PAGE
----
Persecuted for Righteousness (Matthew 5:11–20)
The Sermon on the Mount deconstructs religious assumptions and frees us to grow and flourish.
Deconstructing faith has become a bit of a buzzword over the past few years. It shows up in articles, social media posts, and in no small number of personal conversations. Church growth experts are worried by it, prophetic voice types are encouraged. How can deconstructing faith be encouraging?
When John the Baptist called people to come out and repent he was talking to religious people. They came out from Jerusalem to the wilderness. It was a fresh start. Jesus continues with much of the same, including sitting on a hillside to talk with those who are following him about what God really wants.
Jesus’s message does address religious practices (Mt. 6:1–24), but in a subversily non-institutional way. What Jesus’ sermon does not do is impart or highlight any sort of doctrinal dogma (other than the availability of God and his Kingdom). What he focuses on is how to keep getting up when we frustrations get us down. He encourages us to stay centered on being people who honestly treasure mercy enough to share it with others. The coolest part is that he goes on to show us how to do all of this without being manipulated by religious guilt. That is what I want for my own spiritual growth, and it is also what I am happy to see in the lives of people I love.
Where we are headed and why is it worth it?
There are 8 beatitudes that serve as the overview of what Jesus is going to teach in the Sermon on the Mount. Each of them refers to those who are blessed, as in:
“Blessed are those who are persecuted for righteousness’ sake,
for theirs is the kingdom of heaven.” Mt 5:10
Then Jesus expands on each of these by getting personal with those he is teaching. Blessed are “those” shifts to blessed are “you” as each of the 8 beatitudes are explained, starting with the last beatitude first in Matthew 5:11–20.
Persecuted for getting it right? Welcome to the Kingdom.
11 “Blessed are you when people revile you and persecute you and utter all kinds of evil against you falsely on my account. 12 Rejoice and be glad, for your reward is great in heaven, for in the same way they persecuted the prophets who were before you.
Character that is unmixed (like good salt), and unhindered (like a burning lamp) — that’s spiritual flourishing.
13 “You are the salt of the earth; but if salt has lost its taste, how can its saltiness be restored? It is no longer good for anything, but is thrown out and trampled under foot.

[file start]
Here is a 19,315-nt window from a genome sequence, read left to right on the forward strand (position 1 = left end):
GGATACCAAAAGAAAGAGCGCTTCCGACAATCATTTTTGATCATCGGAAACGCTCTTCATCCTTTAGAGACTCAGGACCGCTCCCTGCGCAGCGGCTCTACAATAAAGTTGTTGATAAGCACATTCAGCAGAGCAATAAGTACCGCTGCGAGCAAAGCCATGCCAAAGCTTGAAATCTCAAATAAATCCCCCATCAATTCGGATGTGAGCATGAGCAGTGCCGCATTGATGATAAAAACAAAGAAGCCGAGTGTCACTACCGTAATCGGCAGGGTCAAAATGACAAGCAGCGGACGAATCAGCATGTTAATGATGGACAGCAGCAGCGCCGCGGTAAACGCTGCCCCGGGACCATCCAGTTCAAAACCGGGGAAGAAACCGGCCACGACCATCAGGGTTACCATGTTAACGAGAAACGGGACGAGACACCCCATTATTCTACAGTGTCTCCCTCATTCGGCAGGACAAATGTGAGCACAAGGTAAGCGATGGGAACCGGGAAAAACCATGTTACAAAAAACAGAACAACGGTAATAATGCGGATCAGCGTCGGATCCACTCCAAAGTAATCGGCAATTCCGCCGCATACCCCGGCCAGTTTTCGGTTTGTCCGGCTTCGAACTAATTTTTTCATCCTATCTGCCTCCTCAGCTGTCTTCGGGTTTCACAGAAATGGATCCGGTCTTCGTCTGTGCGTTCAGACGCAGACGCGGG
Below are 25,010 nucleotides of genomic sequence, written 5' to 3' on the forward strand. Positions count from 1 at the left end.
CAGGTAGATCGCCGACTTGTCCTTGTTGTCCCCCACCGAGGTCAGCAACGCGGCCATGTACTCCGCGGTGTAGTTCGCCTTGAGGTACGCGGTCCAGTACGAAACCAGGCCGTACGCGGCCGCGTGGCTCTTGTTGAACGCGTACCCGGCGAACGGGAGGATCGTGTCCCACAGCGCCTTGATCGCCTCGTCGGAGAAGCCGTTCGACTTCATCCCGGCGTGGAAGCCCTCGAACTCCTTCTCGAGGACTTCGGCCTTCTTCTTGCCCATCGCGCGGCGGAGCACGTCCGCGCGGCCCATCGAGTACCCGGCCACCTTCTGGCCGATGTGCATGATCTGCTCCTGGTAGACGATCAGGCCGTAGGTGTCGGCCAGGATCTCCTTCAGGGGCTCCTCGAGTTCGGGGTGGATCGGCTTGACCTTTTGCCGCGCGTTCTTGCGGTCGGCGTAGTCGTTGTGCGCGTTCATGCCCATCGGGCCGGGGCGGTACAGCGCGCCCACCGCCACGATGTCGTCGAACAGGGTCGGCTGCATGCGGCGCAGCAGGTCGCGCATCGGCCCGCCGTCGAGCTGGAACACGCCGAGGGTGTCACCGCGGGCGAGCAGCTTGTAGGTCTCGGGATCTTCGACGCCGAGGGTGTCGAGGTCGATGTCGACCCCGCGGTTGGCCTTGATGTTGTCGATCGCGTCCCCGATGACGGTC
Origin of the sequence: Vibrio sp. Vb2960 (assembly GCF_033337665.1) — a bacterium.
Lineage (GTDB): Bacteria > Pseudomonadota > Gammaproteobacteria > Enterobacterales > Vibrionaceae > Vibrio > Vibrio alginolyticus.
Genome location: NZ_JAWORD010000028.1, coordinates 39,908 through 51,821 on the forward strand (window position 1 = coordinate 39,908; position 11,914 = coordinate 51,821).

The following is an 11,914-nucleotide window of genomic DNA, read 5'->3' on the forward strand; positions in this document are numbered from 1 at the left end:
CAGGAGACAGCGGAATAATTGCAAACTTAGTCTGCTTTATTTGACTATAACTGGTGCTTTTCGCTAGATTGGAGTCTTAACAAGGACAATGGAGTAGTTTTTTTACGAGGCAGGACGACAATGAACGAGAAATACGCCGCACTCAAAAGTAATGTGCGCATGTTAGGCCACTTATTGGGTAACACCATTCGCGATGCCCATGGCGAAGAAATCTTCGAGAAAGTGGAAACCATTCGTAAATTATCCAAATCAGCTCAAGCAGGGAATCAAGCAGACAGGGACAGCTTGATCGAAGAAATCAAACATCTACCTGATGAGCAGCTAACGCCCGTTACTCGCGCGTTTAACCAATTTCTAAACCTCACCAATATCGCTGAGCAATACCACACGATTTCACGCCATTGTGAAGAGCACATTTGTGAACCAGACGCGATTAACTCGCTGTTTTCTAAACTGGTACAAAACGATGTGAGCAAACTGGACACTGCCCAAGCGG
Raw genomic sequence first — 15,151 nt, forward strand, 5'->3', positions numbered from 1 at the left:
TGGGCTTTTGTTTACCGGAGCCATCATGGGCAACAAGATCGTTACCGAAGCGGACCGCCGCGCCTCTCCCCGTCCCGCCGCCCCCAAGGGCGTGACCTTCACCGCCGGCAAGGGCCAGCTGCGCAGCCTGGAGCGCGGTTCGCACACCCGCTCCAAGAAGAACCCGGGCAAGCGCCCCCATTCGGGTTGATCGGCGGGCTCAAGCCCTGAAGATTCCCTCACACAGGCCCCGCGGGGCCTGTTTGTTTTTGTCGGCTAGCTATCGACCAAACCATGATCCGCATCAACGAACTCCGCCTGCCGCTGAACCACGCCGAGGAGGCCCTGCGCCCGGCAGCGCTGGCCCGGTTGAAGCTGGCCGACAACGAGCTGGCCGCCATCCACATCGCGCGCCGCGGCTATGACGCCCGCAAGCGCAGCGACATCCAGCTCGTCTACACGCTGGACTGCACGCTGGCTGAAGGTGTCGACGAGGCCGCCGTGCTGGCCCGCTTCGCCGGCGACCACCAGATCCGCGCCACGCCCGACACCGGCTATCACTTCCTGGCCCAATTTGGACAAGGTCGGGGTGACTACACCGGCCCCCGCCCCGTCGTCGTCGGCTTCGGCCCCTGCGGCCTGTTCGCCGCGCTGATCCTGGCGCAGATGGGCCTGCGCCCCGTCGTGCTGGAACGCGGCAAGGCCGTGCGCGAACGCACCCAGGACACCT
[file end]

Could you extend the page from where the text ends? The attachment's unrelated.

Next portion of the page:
14 “You are the light of the world. A city built on a hill cannot be hid. 15 No one after lighting a lamp puts it under the bushel basket, but on the lampstand, and it gives light to all in the house. 16 In the same way, let your light shine before others, so that they may see your good works and give glory to your Father in heaven.
Deconstructing religious assumptions isn’t being unfaithful when it is for the sake of genuine spiritual growth.
17 “Do not think that I have come to abolish the law or the prophets; I have come not to abolish but to fulfill. 18 For truly I tell you, until heaven and earth pass away, not one letter, not one stroke of a letter, will pass from the law until all is accomplished.
19 Therefore, whoever breaks one of the least of these commandments, and teaches others to do the same, will be called least in the kingdom of heaven; but whoever does them and teaches them will be called great in the kingdom of heaven. 20 For I tell you, unless your righteousness exceeds that of the scribes and Pharisees, you will never enter the kingdom of heaven.
“Persecuted for righteousness sake” is explained as an encouragement that even though what Jesus is teaching will sometimes be hard, it is more than worth it. He will help us to develop our integrity and our usefulness. And even though some will see what he is teaching as too untraditional and radical, he assures us that he is simply bringing the point of the ancient Abrahamic faith to their fullest expression. This is what God has wanted for us all along.
- Is this understanding of the Sermon on the Mount good news for you?
- What about for others you know; how could it help?
- If this is helpful, how can we get better at understanding, living, and sharing the Sermon on the Mount?
***These posts are simplified starting points for interactive discussions.